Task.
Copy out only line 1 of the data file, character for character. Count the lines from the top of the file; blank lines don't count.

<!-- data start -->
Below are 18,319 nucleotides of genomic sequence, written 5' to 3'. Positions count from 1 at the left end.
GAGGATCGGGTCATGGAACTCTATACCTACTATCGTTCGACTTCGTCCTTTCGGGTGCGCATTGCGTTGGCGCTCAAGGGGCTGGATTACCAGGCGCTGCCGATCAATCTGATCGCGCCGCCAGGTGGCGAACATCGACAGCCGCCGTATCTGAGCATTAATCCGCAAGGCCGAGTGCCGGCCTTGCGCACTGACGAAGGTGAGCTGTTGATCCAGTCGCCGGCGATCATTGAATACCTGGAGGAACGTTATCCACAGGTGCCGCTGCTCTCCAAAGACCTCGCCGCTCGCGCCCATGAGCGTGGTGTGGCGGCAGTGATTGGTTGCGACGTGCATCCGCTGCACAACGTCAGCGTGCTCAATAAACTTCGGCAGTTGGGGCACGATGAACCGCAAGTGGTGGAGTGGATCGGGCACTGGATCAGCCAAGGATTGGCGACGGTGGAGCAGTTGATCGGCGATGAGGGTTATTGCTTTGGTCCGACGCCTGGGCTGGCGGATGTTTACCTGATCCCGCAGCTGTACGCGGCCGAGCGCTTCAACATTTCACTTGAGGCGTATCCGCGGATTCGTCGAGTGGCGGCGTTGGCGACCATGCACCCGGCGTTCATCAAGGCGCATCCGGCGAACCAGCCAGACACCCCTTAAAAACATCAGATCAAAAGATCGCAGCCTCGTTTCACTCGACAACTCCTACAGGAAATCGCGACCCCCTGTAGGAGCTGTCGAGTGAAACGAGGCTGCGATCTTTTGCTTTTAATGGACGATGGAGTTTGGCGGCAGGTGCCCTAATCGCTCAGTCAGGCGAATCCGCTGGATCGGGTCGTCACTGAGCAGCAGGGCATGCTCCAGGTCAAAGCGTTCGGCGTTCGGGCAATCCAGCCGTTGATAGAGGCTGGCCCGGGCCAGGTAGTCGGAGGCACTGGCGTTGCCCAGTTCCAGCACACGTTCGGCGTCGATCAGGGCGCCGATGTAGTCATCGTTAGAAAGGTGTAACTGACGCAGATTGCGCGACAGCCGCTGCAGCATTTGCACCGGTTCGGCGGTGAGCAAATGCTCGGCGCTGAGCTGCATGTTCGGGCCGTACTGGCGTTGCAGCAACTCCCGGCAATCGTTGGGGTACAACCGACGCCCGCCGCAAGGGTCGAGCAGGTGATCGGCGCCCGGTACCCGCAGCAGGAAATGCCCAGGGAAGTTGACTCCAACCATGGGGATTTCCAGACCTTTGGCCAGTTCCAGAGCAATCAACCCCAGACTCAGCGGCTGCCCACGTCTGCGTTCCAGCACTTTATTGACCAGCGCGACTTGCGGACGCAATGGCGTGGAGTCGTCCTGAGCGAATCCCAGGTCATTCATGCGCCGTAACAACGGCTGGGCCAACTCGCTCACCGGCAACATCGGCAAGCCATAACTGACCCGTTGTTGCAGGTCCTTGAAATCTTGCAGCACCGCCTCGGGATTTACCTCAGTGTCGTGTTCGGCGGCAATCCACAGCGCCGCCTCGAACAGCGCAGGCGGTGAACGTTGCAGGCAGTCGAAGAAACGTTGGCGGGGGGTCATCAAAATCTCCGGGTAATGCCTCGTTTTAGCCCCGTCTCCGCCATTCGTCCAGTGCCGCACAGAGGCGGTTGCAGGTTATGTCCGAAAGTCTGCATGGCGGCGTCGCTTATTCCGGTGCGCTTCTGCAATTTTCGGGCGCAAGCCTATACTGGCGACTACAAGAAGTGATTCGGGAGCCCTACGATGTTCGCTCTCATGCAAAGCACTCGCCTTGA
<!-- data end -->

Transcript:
Below are 18,319 nucleotides of genomic sequence, written 5' to 3'. Positions count from 1 at the left end.